The Labor Government's threatened ban on home births is moving closer to reality.
Health Minister Nicola Roxon should be congratulated for offering the patients of hospital-based midwives access to Medicare and the Pharmaceutical Benefits Scheme.
Where to give birth, and who attends, is a medical decision. If a pregnant woman is competent and informed, it is her decision to make.
But she stands condemned for denying women the right to be cared for by a midwife at home.
From July 1 next year, the requirements of a new registration scheme mean independent midwives – long denied medical indemnity insurance – will be fined $30,000 if they practice without it. This finishes their ability to work outside the hospital system.
Roxon's decision is unjust and unreasonable, and should be overturned.
Where to give birth, and who attends, is a medical decision. If a pregnant woman is competent and informed, it is her decision to make. Australian law allows patients to choose who will treat them and where, and even to refuse interventions – like transfusions – that medicos deem life-saving.
This means that even if evidence showed that hospital births were life-saving, pregnant women could still refuse them.
Given that the evidence shows no such thing, this right seems even stronger.
A recent article in the British Journal of Obstetrics and Gynaecology looked at 529,688 cases and found no difference in the health of babies born at home to low-risk women and those born in hospital. Another large study found that the only difference in outcomes favoured home birth, which produced babies with higher Apgar scores, and showed home births were less likely than hospital births to result in unnecessary and risky medical interventions, such as induced and augmented labour, forceps delivery and caesarean sections.
Some say that because pregnant women are deciding for two, they can and should be stopped from making medical decisions that others – doctors and politicians – believe are not in their or their foetus's best interests.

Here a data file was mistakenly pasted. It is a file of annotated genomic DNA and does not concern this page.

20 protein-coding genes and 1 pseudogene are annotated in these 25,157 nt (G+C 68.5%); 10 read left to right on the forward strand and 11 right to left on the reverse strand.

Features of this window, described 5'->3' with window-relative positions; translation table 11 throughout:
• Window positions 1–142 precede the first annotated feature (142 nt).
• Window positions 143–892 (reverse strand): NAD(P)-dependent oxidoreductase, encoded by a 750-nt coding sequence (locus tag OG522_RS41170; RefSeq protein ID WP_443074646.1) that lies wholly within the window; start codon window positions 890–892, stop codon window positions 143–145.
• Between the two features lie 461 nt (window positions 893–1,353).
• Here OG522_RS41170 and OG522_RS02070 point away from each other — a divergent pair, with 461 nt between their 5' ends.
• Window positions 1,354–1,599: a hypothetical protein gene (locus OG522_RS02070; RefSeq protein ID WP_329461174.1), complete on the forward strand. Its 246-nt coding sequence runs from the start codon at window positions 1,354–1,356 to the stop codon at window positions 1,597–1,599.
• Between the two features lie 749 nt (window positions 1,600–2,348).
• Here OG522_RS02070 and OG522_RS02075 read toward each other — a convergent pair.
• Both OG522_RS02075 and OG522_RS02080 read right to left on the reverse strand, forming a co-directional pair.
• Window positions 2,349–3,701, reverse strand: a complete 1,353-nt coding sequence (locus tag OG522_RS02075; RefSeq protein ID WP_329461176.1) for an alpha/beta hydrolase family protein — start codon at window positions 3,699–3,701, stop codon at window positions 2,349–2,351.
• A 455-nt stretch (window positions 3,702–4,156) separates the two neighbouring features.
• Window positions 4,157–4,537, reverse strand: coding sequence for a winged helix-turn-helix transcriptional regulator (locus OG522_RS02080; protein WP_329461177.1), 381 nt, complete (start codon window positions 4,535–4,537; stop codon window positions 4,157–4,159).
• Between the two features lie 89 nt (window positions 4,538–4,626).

This argument is bogus but even if it had legs that wouldn't take you far in the home birth debate. Because even if established legal principles are violated and pregnant women are treated like two separate people – a mother and her child – the law says the mother has the right to make medical decisions for the child. This includes decisions about what manner of birth is most likely enhance their child's health.
To override the mother's right to decide for her child, we'd have to prove that, unlike most parents, she didn't have her child's best interests at heart, or was mistaken about the safety of home birth. To claim the latter we'd need evidence that, as I've already shown, is lacking.
Roxon needs to take the views of doctors on the safety of home birth with a grain of salt. They are a vested interest and should be treated that way.
She also needs to get wise to the pitfalls of her plan. Denying independent midwives registration won't stop women from birthing at home. It will simply increase the risks they take doing so. It will be backyard abortion all over again – complete with shonky providers, death and suffering – except this time it's backyard birth.
The mantra that birth is simply a normal part of a woman's life is rubbish. It is an extraordinary event that most women will face just a few times. They need medical guidance, in the form of proper pre-natal care to know if home birth is a safe option for them.
Professional, experienced, independent midwives can offer this advice, and a safe and secure environment for low-risk women who birth at home.
Discuss this topic in the Homebirthing forum.